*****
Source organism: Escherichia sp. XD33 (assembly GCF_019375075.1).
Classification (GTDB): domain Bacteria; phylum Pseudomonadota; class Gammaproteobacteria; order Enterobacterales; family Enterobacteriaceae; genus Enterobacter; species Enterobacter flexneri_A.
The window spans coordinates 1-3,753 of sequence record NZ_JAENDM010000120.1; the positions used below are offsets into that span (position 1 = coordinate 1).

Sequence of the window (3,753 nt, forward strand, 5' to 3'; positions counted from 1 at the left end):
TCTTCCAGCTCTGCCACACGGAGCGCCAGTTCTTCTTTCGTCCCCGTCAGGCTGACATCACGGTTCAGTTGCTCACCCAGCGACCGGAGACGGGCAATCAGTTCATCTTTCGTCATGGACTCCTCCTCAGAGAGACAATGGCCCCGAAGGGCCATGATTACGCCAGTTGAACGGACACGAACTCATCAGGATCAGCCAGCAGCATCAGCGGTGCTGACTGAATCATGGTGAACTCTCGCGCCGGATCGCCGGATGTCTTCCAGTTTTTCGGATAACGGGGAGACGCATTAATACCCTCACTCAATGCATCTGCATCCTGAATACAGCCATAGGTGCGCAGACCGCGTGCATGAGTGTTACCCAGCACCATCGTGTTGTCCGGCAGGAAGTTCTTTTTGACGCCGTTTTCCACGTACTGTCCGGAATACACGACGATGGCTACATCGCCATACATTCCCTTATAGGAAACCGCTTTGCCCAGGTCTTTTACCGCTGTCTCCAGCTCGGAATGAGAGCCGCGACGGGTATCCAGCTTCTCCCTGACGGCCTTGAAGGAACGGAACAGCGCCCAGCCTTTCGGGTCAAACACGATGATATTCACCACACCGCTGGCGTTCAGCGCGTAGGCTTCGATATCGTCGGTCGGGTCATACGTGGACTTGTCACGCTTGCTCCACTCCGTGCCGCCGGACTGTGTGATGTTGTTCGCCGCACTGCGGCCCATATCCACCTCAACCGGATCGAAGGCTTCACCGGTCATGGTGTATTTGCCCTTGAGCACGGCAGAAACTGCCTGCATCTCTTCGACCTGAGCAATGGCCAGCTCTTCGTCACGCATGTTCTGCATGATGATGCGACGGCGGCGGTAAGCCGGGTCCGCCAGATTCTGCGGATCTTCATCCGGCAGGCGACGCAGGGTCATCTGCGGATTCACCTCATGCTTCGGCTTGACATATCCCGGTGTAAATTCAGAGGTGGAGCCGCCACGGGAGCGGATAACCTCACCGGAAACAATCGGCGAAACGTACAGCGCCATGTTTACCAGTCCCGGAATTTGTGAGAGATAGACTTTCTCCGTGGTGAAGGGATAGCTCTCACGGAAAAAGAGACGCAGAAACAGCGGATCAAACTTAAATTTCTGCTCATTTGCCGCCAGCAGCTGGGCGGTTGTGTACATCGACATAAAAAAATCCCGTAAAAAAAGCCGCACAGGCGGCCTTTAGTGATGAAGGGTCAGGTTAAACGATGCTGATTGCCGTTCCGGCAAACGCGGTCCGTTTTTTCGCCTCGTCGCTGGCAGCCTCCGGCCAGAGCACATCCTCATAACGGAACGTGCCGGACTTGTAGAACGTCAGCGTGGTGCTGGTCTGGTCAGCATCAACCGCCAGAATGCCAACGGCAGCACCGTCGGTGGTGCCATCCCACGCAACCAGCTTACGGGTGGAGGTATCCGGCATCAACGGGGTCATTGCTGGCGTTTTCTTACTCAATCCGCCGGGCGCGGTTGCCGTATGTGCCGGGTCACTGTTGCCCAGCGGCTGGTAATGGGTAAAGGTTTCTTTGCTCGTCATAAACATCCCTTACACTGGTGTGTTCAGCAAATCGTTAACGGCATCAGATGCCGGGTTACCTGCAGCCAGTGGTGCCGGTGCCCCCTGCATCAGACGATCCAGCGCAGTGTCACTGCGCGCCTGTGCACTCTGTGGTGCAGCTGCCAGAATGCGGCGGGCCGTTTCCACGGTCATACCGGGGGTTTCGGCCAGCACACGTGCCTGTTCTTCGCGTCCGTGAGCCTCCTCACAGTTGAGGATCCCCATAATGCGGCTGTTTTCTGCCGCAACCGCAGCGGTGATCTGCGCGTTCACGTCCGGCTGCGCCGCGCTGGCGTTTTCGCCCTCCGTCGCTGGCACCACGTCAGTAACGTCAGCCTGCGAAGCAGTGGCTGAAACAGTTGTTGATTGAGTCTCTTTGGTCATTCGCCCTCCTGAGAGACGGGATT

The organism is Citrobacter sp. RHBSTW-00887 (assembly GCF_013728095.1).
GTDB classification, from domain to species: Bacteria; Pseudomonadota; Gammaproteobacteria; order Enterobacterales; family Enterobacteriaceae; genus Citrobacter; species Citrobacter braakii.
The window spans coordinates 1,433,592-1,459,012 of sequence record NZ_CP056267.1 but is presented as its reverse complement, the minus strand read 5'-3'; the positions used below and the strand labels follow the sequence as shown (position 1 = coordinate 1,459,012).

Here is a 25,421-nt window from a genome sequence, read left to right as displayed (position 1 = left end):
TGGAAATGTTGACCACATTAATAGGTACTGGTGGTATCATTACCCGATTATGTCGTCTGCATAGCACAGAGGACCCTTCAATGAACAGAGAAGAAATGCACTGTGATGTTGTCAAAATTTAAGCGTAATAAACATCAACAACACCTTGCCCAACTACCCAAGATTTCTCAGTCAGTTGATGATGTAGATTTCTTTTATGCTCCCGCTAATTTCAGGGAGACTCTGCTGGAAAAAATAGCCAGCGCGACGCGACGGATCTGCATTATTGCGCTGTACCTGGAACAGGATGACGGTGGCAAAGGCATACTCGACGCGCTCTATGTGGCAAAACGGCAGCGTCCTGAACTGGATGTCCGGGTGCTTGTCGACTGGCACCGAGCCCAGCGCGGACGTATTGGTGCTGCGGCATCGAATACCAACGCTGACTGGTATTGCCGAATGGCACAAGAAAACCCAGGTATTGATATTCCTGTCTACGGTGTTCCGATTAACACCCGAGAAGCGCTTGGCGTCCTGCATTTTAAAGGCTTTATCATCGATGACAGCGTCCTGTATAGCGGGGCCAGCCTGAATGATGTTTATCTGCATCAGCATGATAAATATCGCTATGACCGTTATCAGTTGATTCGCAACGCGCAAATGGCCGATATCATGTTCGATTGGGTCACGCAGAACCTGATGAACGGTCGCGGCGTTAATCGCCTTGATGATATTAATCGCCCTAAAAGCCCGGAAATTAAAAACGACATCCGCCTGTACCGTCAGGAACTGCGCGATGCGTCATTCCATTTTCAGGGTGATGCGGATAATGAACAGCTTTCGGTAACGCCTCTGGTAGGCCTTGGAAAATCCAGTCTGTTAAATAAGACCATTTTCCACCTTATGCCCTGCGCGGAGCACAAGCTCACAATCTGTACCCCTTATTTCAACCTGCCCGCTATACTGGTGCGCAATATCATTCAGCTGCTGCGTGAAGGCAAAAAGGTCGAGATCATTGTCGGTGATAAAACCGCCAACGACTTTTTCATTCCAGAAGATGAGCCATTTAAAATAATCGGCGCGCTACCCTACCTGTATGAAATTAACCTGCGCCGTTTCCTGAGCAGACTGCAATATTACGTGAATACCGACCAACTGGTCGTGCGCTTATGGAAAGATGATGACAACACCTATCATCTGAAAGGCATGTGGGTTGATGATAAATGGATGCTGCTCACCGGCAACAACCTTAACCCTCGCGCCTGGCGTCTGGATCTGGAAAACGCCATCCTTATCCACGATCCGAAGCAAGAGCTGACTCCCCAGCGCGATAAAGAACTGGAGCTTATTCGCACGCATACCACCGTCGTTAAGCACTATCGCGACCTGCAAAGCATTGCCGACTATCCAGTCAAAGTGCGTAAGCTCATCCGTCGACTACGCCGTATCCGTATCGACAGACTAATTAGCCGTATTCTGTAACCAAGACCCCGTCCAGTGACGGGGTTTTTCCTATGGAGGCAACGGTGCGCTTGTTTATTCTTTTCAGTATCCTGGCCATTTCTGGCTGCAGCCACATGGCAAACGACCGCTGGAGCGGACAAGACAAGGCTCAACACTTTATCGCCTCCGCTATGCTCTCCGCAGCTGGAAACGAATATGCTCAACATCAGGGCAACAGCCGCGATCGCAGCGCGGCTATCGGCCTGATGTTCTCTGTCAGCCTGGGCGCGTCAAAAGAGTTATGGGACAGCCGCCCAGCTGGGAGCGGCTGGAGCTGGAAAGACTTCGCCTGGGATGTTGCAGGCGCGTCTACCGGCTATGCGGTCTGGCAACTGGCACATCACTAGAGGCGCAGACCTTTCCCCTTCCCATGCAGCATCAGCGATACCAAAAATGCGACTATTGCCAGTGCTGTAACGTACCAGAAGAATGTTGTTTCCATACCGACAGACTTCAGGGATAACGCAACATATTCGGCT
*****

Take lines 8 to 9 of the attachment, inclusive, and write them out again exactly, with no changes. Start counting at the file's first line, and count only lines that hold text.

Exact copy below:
The window spans coordinates 1,433,592-1,459,012 of sequence record NZ_CP056267.1 but is presented as its reverse complement, the minus strand read 5'-3'; the positions used below and the strand labels follow the sequence as shown (position 1 = coordinate 1,459,012).

Here is a 25,421-nt window from a genome sequence, read left to right as displayed (position 1 = left end):